Sometimes I felt like people were talking about Hillsong problems as if they were only Hillsong problems, whereas actually tons and tons of churches are like that. (More on this over at my Patheos blog.) I think we miss something if we talk about how bad Hillsong was while failing to acknowledge that our own churches—or churches around us, churches our friends and family may attend—have the same issues. These other churches’ problems may not be as public, dramatic, or flashy as Hillsong’s—but they may have some very similar issues nonetheless.
We don’t just need a reckoning with a few bad pastors or a few bad churches. We need a reckoning with evangelicalism as a whole.
On the flip side, I also felt like sometimes people talked about Christianity as if it were all one monolithic thing. As in, for example, Hillsong follows the Christian view that gay relationships are sin.
I hear that and think, well, sort of… As in, yes, Hillsong was in line with the dominant evangelical view. But no, that’s not exactly the Christian view. Lots of Christian churches and denominations would not say that gay relationships are sin. I think it’s helpful to acknowledge this.
There is really very little that all Christians in all times and places have all thought the same way about. So we’re most accurate when we don’t say too much about what “Christianity” believes.
5. Relatedly, almost all of the people interviewed for the documentary ended up ditching Christianity completely, and that was hard to hear. Not because it isn’t a totally valid choice. For anyone who decides they want nothing to do with church—especially after an awful experience like these people had at Hillsong—I totally respect that.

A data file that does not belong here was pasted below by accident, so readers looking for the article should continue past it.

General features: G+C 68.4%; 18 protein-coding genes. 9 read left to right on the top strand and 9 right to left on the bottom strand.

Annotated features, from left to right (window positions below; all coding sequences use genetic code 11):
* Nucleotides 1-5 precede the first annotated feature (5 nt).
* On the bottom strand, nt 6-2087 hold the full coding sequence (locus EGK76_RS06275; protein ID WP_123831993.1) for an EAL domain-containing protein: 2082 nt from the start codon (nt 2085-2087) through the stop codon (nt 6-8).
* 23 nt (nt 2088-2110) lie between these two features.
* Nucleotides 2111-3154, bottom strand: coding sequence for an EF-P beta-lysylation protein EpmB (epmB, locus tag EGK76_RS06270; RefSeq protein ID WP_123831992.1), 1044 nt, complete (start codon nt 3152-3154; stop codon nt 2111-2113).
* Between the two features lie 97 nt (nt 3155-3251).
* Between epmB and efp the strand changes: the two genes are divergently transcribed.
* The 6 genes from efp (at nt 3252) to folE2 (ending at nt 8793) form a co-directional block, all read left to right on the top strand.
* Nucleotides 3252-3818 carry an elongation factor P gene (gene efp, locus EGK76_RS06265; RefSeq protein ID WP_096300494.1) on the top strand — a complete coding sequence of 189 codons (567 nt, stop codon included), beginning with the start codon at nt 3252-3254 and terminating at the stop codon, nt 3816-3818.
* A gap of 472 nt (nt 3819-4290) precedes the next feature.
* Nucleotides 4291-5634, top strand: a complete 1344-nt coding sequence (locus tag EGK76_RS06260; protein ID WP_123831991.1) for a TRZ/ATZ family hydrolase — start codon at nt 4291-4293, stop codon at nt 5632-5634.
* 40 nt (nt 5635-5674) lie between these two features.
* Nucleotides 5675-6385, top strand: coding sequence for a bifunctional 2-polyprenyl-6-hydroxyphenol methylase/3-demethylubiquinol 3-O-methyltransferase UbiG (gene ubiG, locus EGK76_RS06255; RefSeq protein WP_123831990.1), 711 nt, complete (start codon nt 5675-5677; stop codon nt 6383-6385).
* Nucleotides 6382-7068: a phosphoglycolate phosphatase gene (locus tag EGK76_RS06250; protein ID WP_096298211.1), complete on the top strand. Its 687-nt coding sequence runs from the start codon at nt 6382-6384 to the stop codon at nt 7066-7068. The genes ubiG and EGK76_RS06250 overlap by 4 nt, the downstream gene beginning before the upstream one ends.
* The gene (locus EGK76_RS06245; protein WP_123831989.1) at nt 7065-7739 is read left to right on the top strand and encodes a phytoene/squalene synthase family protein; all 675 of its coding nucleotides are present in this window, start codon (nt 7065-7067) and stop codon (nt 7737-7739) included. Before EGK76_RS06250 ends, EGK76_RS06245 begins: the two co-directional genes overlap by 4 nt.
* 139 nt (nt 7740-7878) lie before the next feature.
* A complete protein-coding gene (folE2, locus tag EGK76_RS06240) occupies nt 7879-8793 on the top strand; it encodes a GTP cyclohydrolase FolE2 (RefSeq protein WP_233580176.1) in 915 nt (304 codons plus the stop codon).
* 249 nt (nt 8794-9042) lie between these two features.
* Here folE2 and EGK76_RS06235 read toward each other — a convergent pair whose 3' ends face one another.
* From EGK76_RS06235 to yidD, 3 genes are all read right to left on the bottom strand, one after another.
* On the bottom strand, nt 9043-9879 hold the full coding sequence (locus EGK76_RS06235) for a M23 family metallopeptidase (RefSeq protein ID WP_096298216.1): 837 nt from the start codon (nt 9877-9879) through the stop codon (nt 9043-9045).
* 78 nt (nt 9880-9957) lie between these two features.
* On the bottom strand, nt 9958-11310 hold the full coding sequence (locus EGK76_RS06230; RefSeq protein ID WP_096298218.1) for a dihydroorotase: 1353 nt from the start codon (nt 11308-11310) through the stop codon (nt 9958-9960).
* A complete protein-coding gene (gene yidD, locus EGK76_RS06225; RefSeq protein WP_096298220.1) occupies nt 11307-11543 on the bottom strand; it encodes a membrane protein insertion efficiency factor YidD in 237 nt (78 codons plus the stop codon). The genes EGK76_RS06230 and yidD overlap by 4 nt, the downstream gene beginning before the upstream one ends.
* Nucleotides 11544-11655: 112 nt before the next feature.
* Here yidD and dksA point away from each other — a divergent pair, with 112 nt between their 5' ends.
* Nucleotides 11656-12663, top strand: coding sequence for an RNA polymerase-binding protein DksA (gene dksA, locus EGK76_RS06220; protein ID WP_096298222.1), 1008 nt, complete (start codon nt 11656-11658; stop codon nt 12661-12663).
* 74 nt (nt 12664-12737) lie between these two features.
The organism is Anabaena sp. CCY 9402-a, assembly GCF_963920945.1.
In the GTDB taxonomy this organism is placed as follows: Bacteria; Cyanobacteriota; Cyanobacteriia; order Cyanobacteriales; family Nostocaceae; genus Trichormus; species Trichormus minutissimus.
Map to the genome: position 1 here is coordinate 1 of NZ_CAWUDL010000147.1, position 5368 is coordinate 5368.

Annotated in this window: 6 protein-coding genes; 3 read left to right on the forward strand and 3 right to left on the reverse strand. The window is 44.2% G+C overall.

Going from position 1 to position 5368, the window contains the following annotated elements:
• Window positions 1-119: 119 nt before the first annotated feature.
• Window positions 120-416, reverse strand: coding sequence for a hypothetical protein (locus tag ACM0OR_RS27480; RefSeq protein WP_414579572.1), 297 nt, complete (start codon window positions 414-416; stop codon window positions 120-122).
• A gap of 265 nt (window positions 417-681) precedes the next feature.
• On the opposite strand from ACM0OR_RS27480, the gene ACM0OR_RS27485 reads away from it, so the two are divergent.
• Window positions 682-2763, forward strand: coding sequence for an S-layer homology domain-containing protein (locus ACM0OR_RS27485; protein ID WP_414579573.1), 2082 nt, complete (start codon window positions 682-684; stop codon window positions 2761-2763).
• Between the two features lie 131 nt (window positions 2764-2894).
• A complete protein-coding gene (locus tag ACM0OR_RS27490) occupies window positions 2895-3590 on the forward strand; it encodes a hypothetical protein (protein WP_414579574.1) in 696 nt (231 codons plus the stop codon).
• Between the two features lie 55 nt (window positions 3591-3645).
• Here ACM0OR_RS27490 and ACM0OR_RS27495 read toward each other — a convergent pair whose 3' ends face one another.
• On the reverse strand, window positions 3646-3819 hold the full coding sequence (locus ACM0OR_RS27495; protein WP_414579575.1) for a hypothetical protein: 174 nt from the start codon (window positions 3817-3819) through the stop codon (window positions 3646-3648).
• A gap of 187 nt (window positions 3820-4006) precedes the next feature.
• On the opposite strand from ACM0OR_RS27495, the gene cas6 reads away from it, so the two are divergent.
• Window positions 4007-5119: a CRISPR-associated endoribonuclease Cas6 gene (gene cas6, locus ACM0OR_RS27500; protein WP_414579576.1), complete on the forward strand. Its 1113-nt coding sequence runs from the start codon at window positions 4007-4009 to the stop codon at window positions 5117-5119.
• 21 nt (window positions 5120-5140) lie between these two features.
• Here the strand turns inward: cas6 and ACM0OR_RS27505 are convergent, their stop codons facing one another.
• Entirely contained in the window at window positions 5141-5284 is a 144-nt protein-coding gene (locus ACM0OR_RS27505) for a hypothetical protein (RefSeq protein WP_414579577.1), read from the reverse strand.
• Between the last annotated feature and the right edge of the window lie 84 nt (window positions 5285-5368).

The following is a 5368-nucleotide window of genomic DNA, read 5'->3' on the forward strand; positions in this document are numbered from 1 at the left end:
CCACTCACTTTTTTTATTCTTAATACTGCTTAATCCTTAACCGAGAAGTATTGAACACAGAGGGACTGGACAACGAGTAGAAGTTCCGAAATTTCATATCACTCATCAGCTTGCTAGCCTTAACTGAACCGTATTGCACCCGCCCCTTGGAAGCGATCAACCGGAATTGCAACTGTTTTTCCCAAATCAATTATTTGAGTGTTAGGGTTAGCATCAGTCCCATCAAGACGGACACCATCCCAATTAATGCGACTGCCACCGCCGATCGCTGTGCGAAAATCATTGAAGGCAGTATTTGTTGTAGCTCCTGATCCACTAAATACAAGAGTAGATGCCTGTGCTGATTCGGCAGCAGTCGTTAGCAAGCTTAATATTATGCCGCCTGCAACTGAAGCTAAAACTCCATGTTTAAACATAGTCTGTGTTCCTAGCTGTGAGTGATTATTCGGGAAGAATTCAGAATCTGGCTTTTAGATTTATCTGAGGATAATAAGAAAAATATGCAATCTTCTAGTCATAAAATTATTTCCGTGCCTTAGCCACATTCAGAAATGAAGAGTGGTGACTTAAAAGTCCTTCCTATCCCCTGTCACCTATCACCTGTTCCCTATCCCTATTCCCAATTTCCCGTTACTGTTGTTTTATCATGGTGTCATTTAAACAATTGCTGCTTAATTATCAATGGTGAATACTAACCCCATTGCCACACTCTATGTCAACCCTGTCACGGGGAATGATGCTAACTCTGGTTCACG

I want people to take whatever path proves healing and liberating. And if that isn’t church, that’s okay.
At the same time, though, it’s a huge bummer if people want nothing to do with church because they don’t know of Christian options outside evangelicalism.
Evangelicals often pretend they’re the only legitimate Christians. But that just isn’t true. There is a lot of life in non-evangelical expressions of Christianity. And I want people to know that these expressions exist.
6. After watching the docu-series, I feel like I was left with a large question: How complicit were the main Hillsong musicians and songwriters in all of this? How much did they know? What secrets, if any, did they help hide? Or were things kept secret from them, too?
I don’t know if these questions are easy to answer. I’m sure it’s different for every musician involved (and in different times and places, too). But I did wonder.
Joel Houston (Brian’s son), for example—how complicit was he in his father’s evils?
As I think about Hillsong music now, I feel like getting a better sense of the musicians’ level of complicity would help me see where to go from here. Because we still sing Hillsong songs in our church, and I’m sure we’re not the only ones. So, if anyone knows anything about this, I’m all ears.
Thanks for being here for these thoughts—and, again, I’d love to hear yours.
Peace to you this week,